Mourning rings were made and worn to commemorate the death of a close friend or relative. The use of memorial rings dates back to Ancient Rome, but the height of their production and popularity began in the Georgian era and continued through the Victorian. Mourning rings—and other forms of memorial jewelry—were purchased through the estate of the deceased and given out at the funeral. Jewelers would stock a variety of styles of mourning rings, these rings could then be ordered (sometimes in great quantities) and engraved with a name, age, and date of death. This 18k yellow gold mourning band is such a piece, the dedication on the interior reads "Richard Jeyes Ob 13th July 1822 At 23". The borders of the ring feature black enamel stripes and an ornate floral and acanthus pattern, the inner channel is enameled in black and reads "In Memory Of". The ring features full London assay marks for gold content and the year 1822. This ring is a size 7.25 and cannot be resized.
GEORGIAN (1714 - 1837)
The Georgian Era was named for the English Kings George I, II, III and IV. Within the powerful nations of France and England, fine gemstone jewelry was worn only by the extremely wealthy, and the styles were regal and ornate. As imperialist war raged in the Americas, Caribbean, Australia, and beyond, the jewelry industry benefited: colored gems from all over the empire became newly available.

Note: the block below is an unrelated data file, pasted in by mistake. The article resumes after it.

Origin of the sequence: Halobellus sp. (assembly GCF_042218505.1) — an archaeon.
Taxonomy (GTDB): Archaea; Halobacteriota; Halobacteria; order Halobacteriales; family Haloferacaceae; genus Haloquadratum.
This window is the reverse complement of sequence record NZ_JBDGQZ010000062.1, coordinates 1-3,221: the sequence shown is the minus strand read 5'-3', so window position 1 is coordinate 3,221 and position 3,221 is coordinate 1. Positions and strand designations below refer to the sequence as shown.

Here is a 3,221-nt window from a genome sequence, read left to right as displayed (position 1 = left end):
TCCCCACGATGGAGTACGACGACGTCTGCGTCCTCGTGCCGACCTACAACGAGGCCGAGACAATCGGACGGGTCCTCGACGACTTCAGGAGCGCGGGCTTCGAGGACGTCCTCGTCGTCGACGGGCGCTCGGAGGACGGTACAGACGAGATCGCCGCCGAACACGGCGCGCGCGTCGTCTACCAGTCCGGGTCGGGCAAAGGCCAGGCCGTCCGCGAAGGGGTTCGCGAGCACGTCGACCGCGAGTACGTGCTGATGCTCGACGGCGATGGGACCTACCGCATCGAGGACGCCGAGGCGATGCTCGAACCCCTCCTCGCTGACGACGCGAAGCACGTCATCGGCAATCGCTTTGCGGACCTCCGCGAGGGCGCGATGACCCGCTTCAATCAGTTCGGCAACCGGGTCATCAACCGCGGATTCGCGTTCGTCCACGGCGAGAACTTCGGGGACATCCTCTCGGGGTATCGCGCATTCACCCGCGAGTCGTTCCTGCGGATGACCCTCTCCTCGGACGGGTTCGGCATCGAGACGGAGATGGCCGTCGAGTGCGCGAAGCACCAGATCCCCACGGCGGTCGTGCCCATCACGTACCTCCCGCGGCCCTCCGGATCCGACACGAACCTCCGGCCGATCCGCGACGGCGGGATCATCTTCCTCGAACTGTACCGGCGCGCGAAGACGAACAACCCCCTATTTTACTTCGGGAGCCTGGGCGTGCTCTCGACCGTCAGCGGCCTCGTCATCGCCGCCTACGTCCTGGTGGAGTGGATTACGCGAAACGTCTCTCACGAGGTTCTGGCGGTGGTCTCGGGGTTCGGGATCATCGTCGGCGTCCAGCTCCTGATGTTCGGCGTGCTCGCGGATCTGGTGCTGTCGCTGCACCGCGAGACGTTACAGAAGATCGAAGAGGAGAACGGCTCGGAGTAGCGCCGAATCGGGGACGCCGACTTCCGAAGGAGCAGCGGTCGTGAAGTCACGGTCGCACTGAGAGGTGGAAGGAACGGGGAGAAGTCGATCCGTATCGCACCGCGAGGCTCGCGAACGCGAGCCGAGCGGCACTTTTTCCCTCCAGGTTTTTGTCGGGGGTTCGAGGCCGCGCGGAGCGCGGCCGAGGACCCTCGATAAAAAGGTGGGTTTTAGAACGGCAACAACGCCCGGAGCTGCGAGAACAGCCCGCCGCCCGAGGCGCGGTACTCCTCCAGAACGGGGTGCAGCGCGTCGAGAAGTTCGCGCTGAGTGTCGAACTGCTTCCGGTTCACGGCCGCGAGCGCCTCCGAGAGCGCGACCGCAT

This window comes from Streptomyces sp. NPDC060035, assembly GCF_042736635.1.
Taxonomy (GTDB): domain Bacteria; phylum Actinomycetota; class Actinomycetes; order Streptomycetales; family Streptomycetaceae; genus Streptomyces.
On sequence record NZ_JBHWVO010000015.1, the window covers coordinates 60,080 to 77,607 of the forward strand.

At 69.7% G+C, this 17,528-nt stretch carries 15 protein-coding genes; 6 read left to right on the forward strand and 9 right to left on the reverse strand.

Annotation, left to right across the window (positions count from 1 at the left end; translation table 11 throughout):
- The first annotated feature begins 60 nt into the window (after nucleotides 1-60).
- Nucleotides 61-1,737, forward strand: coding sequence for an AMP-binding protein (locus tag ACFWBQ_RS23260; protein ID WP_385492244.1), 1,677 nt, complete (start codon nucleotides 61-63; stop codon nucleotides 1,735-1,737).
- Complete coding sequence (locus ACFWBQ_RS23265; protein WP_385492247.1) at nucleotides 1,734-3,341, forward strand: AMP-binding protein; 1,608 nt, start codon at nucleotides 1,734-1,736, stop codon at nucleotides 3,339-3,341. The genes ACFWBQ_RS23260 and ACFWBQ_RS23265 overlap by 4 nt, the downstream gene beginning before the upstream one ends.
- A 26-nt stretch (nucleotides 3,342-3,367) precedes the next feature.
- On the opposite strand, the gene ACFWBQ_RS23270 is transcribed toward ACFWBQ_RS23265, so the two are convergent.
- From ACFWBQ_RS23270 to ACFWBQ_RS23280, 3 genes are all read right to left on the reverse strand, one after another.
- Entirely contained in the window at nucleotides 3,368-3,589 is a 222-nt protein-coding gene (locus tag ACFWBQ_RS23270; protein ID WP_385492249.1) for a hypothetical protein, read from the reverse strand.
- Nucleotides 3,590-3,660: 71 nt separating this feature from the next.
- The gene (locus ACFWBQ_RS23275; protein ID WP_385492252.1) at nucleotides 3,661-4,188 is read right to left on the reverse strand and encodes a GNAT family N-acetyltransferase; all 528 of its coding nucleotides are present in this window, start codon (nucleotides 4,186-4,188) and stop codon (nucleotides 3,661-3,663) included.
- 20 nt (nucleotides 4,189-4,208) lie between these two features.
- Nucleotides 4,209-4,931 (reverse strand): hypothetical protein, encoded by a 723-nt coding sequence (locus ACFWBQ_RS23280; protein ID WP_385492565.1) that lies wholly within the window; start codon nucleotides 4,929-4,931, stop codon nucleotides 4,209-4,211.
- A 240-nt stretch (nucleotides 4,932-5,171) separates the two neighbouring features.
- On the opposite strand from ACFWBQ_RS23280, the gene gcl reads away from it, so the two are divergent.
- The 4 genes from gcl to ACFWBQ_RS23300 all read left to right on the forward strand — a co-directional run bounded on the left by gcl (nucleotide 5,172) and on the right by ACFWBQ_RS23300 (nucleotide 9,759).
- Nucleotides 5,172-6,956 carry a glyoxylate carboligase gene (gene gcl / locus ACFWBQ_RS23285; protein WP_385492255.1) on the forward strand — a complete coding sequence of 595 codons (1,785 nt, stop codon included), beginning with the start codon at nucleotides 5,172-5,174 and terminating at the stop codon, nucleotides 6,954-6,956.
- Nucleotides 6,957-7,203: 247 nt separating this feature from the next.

A mix of artistic influences from around Europe contributed to the feminine, glittering jewels of the era. Dense, ornate Baroque motifs from Italy showed up in Georgian jewelry, as did French Rococo’s undulating flora and fauna. Neoclassical style made use of Greek and Roman motifs, which were newly popular due to the recently uncovered ruins of Pompeii and Herculaneum.
Lapidary methods improved: the dome-shaped rose cut was popular, as was the “old mine cut”, a very early iteration of today’s round brilliant cut. The boat-shaped marquise diamond cut was developed around this time, supposedly to imitate the smile of Louis XV’s mistress, the marquise de Pompadour. Paste—an imitation gemstone made from leaded glass—was newly developed in the 18th century, and set into jewelry with the same creativity and care as its more precious counterparts.
Real and imitation gems were almost always set in closed-backed settings, lined on the underside with thin sheets of foil to enhance the color of the stone and highlight it's sparkle. This makes Georgian rings tough for modern women to wear, especially on an everyday basis: genteel, jewelry-owning ladies of the 18th century were not famous for working with their hands like we are. Nor did they wash their hands as much as we do. Water will virtually ruin a foiled setting, so take special care with your Georgian ring. Very little jewelry from this period is still in circulation, and it's very difficult to repair.